Friday, July 30, 2010

Social Challenges

I would very much like to hear how others of you manage these things.

Example: My daughter and I attended a baby shower ~ which for me was pure agony, for a number of reasons beyond the usual. It seems to have meant a lot to the young mothers-to-be that we went, and I survived, but not without some damage.

Example: My husband and I are skipping a wedding this week-end. To do the whole thing would entail 24-plus hours away from home engaged in nonstop celebration. We have attended two weddings since Josh died, and I think we have sworn them off for awhile. But people are Not Happy with us.

Example: A conflict has emerged over a moms' week-end away and an 8-day retreat I have planned. I do need to spend time with my friends, but I also need this time away with a spiritual director who has particular gifts and training applicable to the situation in which I find myself. I think I am at a pretty critical turning point, and I would like to navigate something well rather than badly for a change.

How I see it: People have, of course, gone on with their own lives. I WANT my friends to enjoy each other and their children and grandchildren. I cannot expect them to know that, much as I want to see and talk with them, the usual, run-of-the-mill social events are painful for me and I do much better with one-on-one conversations over coffee. I have tried to hint at that, but apparently I need to wear a sign. Interestingly, I am doing much better these days at keeping up with friends who are not part of my usual "group," precisely because we do get together only occasionally and usually only in pairs.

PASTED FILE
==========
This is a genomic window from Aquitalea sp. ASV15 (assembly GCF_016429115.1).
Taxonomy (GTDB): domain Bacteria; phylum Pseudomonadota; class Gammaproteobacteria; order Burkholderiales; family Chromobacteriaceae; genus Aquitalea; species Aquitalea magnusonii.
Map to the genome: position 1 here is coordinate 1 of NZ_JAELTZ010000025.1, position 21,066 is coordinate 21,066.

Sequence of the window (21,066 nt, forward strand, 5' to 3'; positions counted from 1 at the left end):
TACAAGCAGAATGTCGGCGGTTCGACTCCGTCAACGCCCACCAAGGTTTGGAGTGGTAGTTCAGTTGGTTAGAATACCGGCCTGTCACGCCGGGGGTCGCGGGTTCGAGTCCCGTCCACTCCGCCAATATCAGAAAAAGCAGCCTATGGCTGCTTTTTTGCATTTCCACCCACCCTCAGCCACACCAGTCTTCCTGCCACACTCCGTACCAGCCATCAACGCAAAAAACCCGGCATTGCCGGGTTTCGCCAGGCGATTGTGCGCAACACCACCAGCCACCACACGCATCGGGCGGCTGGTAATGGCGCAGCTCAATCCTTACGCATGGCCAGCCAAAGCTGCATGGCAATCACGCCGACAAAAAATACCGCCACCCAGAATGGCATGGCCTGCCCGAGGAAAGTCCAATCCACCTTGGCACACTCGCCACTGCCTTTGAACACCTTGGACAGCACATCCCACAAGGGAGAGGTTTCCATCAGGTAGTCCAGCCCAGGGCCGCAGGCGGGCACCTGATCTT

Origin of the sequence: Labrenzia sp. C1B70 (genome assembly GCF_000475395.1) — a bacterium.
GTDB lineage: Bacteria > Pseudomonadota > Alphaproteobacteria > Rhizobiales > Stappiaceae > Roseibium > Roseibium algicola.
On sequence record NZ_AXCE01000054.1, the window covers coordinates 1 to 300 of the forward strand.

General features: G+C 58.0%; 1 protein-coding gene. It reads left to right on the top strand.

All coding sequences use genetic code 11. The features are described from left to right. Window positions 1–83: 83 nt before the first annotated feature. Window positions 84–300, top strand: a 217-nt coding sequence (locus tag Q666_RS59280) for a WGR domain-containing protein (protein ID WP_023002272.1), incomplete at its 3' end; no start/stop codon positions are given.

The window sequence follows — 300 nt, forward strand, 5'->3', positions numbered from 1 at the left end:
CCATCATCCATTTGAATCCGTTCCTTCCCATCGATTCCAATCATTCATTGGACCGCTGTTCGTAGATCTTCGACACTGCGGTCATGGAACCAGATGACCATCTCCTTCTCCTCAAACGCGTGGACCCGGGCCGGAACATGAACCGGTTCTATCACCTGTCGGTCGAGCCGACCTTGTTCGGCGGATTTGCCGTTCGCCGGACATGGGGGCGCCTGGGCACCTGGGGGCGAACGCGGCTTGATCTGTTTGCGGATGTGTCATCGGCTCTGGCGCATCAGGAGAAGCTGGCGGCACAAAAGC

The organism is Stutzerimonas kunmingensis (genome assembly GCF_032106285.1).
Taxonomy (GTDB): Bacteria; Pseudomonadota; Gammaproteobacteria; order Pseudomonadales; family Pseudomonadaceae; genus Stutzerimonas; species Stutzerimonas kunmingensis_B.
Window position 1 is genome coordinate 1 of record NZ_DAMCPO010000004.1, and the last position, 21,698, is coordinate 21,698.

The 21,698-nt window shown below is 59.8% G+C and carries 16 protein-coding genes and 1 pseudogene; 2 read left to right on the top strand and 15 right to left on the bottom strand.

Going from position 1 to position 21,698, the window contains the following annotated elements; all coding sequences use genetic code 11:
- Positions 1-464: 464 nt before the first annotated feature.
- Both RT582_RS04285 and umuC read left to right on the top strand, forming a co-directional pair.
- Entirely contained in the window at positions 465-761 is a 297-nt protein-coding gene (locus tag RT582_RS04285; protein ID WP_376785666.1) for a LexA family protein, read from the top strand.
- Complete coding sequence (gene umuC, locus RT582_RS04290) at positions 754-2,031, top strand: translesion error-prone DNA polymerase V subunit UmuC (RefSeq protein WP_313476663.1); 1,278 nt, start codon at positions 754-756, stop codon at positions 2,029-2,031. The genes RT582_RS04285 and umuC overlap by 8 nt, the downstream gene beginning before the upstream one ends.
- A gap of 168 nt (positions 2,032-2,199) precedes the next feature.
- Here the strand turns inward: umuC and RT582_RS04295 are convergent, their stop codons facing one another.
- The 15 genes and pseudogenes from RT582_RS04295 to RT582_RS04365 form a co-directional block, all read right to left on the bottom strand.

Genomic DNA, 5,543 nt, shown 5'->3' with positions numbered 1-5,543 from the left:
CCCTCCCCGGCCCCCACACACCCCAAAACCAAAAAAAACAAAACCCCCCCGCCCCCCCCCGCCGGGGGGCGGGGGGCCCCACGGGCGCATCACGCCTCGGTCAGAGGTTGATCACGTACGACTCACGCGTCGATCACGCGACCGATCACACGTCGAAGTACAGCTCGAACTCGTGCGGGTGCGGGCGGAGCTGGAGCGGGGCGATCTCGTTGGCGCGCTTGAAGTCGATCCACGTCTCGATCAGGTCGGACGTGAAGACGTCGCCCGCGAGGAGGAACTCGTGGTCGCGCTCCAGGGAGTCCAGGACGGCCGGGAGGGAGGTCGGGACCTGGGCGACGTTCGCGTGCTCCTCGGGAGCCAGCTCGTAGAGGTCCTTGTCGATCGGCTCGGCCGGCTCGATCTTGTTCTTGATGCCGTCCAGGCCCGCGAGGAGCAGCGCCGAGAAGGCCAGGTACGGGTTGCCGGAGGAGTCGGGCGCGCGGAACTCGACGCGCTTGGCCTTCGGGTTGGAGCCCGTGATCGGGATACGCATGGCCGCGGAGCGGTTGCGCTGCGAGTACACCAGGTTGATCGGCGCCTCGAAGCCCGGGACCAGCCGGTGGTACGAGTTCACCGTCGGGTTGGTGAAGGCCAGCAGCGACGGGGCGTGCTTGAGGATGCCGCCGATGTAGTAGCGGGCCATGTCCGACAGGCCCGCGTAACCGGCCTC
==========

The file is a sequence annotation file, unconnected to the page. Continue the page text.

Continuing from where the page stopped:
More challenge: My husband, who was already an Introvert of the Highest Order, lost his son and father in one 18-month period. I am trying to be supportive of his needs as well as my own and our children's, and often we don't mesh. I read somewhere that a family in grief is a like a family in a pool or lake ~ when one person comes up for air, she looks around and see no one, because everyone is popping up on different timetables. It requires a whole new level of resiliency and commitment to stay in the water.

The kicker: I am no different from anyone else. I, too, find it difficult to remain attentive to and considerate of friends who have suffered big losses.

I wish that I were a brilliant conversationalist and moved with ease in the world, someone of whom people could say, "She's so strong and courageous!"

I wish that I lived all by myself in a cottage on the edge of the sea, someone whom only migrating birds would see, and of whom people could say, "Well, she just vanished."

Real life is a good deal more ~ um ~ mushy.


Lisa :-] said...

Have to say that cottage on the edge of the sea looks very attractive to me most of the time...

Anonymous said...

I have been doing this dance with functions that I can attend and those I absolutely can't for nearly 14 years. I wish I could say it gets easier.